CHICAGO, September 11, 2013 — Tagging Up began a late season review of the MLB teams that have been mathematically eliminated from the playoffs in a series called Better Luck Next Year. Today, the Better Luck Next Year series focuses on the South Side of Chicago. Better Luck Next Year, White Sox.
What Went Right: The major positive turn of events on the South Side of Chicago seems to be that the White Sox now have a plan. Chicago entered the season with a bloated payroll with high priced talent like Alex Rios, Jake Peavy and Matt Thornton. The club managed to trade all three and the rebuilding process began. While people may argue over the quality of the prospects brought back in the trades, the White Sox had one of the worst farm systems in baseball, 29th according to Baseball America entering the year, so this shift in mentality is hopefully more a sign of the approach the team will employ going forward.
During spring training the White Sox gave Chris Sale a five-year $32.5 million extension and Sale has done nothing but make them look smart for that decision this year. Sale, who has a 150 ERA+, struck out one of four batters he faced and lowered his walk percentage to 5.2%. Sale has pitched tremendously, but he has received little run support, getting 3.26 runs/game, which is 78th in the majors and explains how he has an 11-12 record. Chris Sale is getting support for the AL Cy Young from some in the SABR community, but winning will be a long-shot.
Another positive on the South Side is that Don Cooper is still around working his magic. It is debatable how much a pitching coach can contribute, but both Hector Santiago (30th round draft pick) and Jose Quintana (free agent) have seemingly come out of nowhere to produce great results and provide cheap quality production for the rotation. Santiago has a 126 ERA+ while Quintana has a 117 ERA+ and neither is eligible for free agency until at least 2018.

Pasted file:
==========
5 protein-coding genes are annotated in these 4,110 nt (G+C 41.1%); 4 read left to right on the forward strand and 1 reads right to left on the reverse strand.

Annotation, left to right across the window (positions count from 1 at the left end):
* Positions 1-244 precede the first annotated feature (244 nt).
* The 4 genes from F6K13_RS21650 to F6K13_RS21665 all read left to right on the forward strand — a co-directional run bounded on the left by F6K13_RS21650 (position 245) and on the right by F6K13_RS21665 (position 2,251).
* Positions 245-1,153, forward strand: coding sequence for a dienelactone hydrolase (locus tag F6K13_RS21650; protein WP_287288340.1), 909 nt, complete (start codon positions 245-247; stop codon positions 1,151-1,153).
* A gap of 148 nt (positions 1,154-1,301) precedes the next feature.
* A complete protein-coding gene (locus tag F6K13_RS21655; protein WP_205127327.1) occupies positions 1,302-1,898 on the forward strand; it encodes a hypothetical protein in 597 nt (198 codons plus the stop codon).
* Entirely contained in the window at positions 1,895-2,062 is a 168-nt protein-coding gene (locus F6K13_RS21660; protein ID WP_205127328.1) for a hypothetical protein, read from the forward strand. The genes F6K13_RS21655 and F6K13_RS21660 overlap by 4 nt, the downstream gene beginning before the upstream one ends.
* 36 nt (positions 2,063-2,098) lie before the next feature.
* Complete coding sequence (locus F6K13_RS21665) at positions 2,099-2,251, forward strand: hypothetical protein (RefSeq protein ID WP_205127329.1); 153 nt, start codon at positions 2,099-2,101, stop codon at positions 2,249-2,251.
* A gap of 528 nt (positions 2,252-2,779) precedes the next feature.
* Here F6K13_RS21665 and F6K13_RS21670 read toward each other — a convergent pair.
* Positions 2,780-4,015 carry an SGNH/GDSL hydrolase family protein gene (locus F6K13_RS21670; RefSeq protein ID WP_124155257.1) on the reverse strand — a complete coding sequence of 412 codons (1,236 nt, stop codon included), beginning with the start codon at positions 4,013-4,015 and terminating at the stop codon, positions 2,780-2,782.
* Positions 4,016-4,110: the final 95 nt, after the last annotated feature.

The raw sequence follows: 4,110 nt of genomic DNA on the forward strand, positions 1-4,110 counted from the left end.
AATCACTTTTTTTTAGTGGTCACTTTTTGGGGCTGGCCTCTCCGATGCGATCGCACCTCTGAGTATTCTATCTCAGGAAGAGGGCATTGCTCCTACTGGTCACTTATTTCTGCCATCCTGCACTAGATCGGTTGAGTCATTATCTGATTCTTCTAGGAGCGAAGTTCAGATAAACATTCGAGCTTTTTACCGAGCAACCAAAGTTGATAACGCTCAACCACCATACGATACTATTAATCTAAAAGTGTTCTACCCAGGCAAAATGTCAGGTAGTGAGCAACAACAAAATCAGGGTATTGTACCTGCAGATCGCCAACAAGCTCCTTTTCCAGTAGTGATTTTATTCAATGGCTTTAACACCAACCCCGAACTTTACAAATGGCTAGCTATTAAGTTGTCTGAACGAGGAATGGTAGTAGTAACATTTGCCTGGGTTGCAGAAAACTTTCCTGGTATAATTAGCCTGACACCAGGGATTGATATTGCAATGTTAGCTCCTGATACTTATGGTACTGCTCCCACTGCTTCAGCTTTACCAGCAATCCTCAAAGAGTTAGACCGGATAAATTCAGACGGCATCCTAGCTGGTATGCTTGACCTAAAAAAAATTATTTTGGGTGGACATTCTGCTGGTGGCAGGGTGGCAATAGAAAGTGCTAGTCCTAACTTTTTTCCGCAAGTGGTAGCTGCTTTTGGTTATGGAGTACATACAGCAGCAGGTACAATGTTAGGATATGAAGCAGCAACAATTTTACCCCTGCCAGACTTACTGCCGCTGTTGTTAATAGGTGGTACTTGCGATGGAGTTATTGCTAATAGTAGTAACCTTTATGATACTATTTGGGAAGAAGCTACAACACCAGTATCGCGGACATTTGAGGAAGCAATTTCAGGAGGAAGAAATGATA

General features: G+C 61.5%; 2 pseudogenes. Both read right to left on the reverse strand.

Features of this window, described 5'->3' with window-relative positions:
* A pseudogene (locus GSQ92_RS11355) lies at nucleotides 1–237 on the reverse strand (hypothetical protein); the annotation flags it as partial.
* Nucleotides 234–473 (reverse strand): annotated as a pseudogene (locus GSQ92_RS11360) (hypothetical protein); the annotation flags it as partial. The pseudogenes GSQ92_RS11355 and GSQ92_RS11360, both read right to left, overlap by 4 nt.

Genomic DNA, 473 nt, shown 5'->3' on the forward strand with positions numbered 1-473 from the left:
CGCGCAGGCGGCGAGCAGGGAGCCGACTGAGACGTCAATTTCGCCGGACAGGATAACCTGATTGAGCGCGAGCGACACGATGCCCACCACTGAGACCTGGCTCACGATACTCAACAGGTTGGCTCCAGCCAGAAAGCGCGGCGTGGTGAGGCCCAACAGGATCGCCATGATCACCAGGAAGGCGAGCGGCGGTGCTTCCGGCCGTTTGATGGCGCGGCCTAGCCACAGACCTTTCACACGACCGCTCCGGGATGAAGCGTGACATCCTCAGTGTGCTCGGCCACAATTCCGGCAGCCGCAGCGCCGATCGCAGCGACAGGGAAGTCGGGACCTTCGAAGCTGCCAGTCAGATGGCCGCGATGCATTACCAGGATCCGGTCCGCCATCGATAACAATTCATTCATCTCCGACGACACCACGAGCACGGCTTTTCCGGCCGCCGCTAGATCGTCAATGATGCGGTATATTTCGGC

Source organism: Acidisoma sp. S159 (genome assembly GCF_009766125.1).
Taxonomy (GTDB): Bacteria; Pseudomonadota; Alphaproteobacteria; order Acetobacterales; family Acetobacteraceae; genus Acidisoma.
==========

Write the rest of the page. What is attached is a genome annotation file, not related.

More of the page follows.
What Went Wrong: Father Time kept marching as both Paul Konerko and Adam Dunn have reportedly pondered retirement after experiencing down years. Konerko has posted an 82 OPS+, his worst since 1998, and will be a free agent after this year. He has gone back and forth about retirement, but if he does come back, he will likely have to take a large pay cut. His performance does not justify the $13.5 million he is being paid this year.
Adam Dunn is under contract for another year at $15.5 million. In his three years with the White Sox, Dunn has now produced the three worst years of OPS+ (54 in ‘11,113 in ‘12,102 in ‘13) of his 13-year career.
It is not just those two who have disappointed, but Alejandro De Aza, Gordon Beckham, Conor Gillaspie, Dayan Viciedo, Tyler Flowers, and Josh Phegley all failed to produce more than 1.4 WAR. Flowers and Phegley are actually producing at below replacement level.
The John Danks extension is not going well. In the 2011 offseason, the White Sox, like many teams, tried to lock up one of its young players and gave John Danks a five-year $65 million extension that will run through 2016. The timing of the deal seemed odd as Danks produced a league average ERA+ of 100 in 2011, the season before signing the extension and has produced ERA+’s of 76 in 2012 and 98 this year, far below the level expected when he was offered the extension.
What To Look For in 2014: The White Sox offseason will be interesting as they will have money to spend but seem to be in a rebuilding mode. If they can resist the urge to immediately spend all of the money they were able to clear this year, it will likely be in their long term interest. However, with little on the cusp of being promoted from their farm system, the front office may try to make a splash in free agency to keep fans interested. Whether they bring in a free agent or not, it is likely to be a long summer next year on the South Side while they rebuild their farm system.
Free Agents and Options: Paul Konerko, Gavin Floyd (Club Option) and Matt Lindstorm (Club Option)
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